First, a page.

Friday, April 20, 2012

Starbucks to phase out bug extract as food dye

Crushed cochineal extract has been used as a red dye for centuries, but it won't be used for much longer by Starbucks.Crushed cochineal extract has been used as a red dye for centuries, but it won't be used for much longer by Starbucks.

NEW YORK (CNNMoney) -- Want some crushed bugs with your Starbucks frappuccino?

Well, you'd better get on it, because soon it will be too late. The coffee franchise announced that it's phasing out the use of insects as food coloring in its drinks and food products.

Starbucks President Cliff Burrows wrote, in a Thursday blog, that Starbucks is "transitioning" away from the use of an insect called the cochineal.

Burrows blogged that Starbucks "fell short of your expectations by using natural cochineal extract as a colorant in four food and two beverage offerings in the United States."

He identified the products in question as the Strawberries & Crème Frappuccino, Strawberry Banana Smoothie, Raspberry Swirl Cake, Birthday Cake Pop, Mini Donut with pink icing and Red Velvet Whoopie Pie.

Burrows said that use of the insect dye will be "fully transitioned from existing product inventories" by the end of June.

From that point on, he said that Starbucks will use lycopene, a tomato-based extract.

An earlier Burrows blog from March 29 described the cochineal as a natural product, approved by the Food and Drug Administration, with no health risk.

Starbucks spokesman Jim Olson said the company was responding to numerous petitions and individual requests from customers who were concerned about the use of an insect-based extract.

The organization contacted CNNMoney to claim partial responsibility for pressuring Starbucks with its petition of 6,000 signatures gathered by blogger Daelyn Fortney. The purpose, according to Fortney, was to switch to a "vegan-friendly" extract.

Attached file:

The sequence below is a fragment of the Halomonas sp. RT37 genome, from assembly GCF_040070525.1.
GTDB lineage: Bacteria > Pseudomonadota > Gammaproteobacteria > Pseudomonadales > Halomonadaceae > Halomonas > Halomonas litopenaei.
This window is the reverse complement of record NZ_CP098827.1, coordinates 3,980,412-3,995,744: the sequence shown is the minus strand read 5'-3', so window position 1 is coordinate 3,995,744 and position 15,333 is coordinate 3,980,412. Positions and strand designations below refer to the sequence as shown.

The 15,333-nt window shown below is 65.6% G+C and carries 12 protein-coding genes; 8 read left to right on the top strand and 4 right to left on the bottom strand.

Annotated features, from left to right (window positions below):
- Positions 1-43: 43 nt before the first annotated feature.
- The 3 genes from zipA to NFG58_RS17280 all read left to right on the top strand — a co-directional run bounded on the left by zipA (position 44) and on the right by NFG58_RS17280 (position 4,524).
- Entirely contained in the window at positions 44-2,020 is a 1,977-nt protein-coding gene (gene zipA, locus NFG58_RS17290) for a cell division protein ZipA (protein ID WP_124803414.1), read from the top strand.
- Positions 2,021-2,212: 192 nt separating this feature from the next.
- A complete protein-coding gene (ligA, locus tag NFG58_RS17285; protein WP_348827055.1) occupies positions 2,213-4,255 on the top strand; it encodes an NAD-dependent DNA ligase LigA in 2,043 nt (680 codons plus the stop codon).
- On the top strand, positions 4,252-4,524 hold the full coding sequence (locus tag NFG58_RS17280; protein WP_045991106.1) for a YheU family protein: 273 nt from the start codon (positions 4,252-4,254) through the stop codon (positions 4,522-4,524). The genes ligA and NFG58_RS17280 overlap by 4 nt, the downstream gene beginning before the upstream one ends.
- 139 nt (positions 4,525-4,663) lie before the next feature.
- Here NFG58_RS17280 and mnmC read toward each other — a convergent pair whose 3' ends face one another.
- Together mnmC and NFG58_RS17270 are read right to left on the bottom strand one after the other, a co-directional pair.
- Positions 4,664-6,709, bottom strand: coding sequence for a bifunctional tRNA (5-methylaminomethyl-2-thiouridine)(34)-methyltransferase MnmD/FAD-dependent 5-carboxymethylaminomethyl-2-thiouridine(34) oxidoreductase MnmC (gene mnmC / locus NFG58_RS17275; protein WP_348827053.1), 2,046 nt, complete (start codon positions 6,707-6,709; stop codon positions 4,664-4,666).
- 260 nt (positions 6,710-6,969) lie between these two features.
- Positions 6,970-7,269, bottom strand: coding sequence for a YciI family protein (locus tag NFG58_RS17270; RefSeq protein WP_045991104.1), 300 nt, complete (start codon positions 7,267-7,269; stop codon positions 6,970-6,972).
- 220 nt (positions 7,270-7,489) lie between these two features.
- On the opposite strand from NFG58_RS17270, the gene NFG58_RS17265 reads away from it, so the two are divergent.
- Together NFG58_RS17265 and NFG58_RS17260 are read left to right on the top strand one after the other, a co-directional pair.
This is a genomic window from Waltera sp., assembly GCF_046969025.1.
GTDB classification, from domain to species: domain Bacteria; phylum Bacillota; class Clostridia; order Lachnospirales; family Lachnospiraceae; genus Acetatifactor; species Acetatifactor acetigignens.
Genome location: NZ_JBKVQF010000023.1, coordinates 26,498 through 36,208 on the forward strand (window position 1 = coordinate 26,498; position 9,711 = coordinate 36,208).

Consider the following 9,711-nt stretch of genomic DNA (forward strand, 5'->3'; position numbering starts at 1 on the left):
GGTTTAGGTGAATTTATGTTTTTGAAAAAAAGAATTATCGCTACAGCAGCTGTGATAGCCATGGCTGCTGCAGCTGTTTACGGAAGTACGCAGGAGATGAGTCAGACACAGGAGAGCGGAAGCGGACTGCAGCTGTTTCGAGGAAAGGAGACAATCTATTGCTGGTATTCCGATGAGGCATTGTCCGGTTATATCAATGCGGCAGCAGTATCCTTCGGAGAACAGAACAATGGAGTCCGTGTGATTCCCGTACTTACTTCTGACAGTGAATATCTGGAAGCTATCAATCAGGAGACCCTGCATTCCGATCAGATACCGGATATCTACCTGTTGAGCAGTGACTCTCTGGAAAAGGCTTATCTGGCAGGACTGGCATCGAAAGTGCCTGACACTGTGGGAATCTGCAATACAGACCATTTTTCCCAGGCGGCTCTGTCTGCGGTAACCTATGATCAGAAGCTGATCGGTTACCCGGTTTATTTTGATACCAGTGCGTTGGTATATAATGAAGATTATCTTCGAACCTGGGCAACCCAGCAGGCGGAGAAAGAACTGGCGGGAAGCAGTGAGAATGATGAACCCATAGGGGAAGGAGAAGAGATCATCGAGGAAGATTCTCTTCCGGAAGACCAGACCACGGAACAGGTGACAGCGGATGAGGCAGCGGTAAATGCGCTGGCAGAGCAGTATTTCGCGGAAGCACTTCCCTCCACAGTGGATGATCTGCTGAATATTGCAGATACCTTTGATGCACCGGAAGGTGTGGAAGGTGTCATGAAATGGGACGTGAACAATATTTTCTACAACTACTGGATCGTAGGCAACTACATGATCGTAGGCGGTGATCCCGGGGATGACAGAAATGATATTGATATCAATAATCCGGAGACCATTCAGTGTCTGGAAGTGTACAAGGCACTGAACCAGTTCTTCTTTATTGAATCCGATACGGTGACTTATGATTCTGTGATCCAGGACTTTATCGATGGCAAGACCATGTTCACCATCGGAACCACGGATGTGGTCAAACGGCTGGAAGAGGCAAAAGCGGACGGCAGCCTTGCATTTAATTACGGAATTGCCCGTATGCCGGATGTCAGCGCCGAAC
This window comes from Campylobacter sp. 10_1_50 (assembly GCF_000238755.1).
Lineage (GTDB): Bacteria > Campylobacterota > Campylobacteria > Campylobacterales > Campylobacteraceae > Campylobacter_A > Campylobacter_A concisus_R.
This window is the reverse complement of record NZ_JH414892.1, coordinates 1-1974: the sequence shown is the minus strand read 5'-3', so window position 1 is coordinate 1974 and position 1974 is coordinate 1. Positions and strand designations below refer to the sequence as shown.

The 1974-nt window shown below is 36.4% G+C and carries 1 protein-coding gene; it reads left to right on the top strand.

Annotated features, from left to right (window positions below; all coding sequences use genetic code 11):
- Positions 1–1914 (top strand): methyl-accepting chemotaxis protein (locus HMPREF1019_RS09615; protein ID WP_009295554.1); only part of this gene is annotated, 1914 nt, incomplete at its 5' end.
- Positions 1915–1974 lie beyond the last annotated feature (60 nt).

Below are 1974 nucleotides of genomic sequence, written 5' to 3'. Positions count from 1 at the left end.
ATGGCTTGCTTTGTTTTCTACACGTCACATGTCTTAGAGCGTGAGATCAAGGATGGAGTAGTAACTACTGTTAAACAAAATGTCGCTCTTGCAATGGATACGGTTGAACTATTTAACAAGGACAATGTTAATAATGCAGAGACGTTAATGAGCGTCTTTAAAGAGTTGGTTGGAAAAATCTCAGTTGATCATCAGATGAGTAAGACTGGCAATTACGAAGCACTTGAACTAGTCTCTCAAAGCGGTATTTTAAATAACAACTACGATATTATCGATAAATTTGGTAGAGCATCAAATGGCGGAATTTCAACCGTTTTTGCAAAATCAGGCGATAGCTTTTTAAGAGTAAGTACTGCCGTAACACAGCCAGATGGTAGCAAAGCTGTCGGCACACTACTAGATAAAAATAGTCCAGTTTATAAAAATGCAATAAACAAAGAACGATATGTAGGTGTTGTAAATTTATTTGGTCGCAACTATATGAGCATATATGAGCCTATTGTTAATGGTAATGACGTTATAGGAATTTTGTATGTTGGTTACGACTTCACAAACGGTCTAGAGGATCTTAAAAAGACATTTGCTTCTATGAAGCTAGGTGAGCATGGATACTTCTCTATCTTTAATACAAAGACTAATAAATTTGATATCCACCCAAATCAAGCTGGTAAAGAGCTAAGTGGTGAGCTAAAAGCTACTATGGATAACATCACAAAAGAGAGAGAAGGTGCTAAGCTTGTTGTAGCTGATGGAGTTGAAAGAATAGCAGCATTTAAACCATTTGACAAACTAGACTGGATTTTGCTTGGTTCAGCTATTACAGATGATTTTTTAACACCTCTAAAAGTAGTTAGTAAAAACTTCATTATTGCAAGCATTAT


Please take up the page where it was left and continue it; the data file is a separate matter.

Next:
The cochineal has a long history as being used as a red dye, according to Richard Levine, communications 
program manager for the Entomological Society of America.

"The red in the uniforms of the British soldiers during the Revolutionary War came from cochineal dye," he said. "The same goes for the uniforms of the Royal Canadian Mounted Police."

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Wednesday, April 18, 2012

Govt bans use of live animals for education, research

MUMBAI: The Union ministry of environment and forests (MoEF) has banned the use of live animals in dissection and other experiments in educational and research institutions. But scientists conducting new molecular research will be exempted from the ban.

Based on the Prevention of Cruelty to Animals Act (1960), the MoEF has issued guidelines to the University Grants Commission, ministry of health and family welfare, Pharmacy Council of India and the Medical Council of India to discontinue dissection and experiments with live animals in universities, colleges, research institutes, hospitals, laboratories and instead use alternatives like computer simulation.

The MoEF says that the central government is duty-bound to use alternatives to avoid unnecessary suffering or pain to animals.

It states that effective alternatives in the form of CDs, computer simulations and mannequin models are available; they are not only effective as absolute replacements for animals in teaching anatomy or physiology but are also superior learning tools in teaching of pharmacy or life sciences.

The guidelines were framed based on the duties of the Committee for the Purpose of Control and Supervision of Experiments and Animals (CPCSEA), which has been constituted under the provisions of Section 15 of the Prevention of Cruelty to Animals Act (1960).

The committee comprises seven nominees - three nominees appointed by CPCSEA and the remaining four from educational institutes.

"The animal experiments should be stopped in all institutes except for the purpose of new molecular research. Sometimes, in laboratories, a lot of work is repeated and animals become unnecessary victims. Only scientists researching on a new molecular theory can experiment on animals. In medical and pharmacy colleges, there is unwanted cruelty towards animals which can be avoided. These guidelines mention imprisonment for five years and monetary penalty," said Mangal Jain, a nominee of the Institutional Animal Ethics Committee (IAEC), which is appointed by CPCSEA.

Hoshang Bilimoria, also a nominee appointed by the CPCSEA, said the guidelines were a welcome change.

"CPCSEA should give the nominees the power to inspect animals housed in educational institutes, experimentation centres or technical laboratories without prior intimation to the institutes. Cross-checks should also be maintained through other members," said Bilimoria.

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